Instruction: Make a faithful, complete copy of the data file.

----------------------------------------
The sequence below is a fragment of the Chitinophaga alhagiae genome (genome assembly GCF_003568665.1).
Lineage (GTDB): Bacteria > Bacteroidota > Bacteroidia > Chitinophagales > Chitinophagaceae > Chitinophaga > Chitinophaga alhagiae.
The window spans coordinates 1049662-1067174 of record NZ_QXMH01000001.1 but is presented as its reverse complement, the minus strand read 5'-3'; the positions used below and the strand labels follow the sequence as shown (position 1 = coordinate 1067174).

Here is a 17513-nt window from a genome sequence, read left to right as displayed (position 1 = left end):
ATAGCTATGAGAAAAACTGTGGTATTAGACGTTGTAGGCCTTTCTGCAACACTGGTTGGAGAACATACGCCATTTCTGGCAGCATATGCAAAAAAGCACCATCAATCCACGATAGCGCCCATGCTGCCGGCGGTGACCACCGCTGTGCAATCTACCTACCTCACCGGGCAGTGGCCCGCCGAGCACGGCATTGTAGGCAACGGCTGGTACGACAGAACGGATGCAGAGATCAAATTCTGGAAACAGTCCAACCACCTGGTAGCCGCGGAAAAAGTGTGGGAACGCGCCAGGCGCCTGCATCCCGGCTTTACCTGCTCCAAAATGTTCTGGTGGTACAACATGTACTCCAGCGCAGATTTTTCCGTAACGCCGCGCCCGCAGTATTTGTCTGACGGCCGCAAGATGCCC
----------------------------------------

The sequence below is a fragment of the Chitinophaga alhagiae genome (genome assembly GCF_003568665.1).
Lineage (GTDB): Bacteria > Bacteroidota > Bacteroidia > Chitinophagales > Chitinophagaceae > Chitinophaga > Chitinophaga alhagiae.
The window spans coordinates 1049662-1067174 of record NZ_QXMH01000001.1 but is presented as its reverse complement, the minus strand read 5'-3'; the positions used below and the strand labels follow the sequence as shown (position 1 = coordinate 1067174).

Here is a 17513-nt window from a genome sequence, read left to right as displayed (position 1 = left end):
ATAGCTATGAGAAAAACTGTGGTATTAGACGTTGTAGGCCTTTCTGCAACACTGGTTGGAGAACATACGCCATTTCTGGCAGCATATGCAAAAAAGCACCATCAATCCACGATAGCGCCCATGCTGCCGGCGGTGACCACCGCTGTGCAATCTACCTACCTCACCGGGCAGTGGCCCGCCGAGCACGGCATTGTAGGCAACGGCTGGTACGACAGAACGGATGCAGAGATCAAATTCTGGAAACAGTCCAACCACCTGGTAGCCGCGGAAAAAGTGTGGGAACGCGCCAGGCGCCTGCATCCCGGCTTTACCTGCTCCAAAATGTTCTGGTGGTACAACATGTACTCCAGCGCAGATTTTTCCGTAACGCCGCGCCCGCAGTATTTGTCTGACGGCCGCAAGATGCCC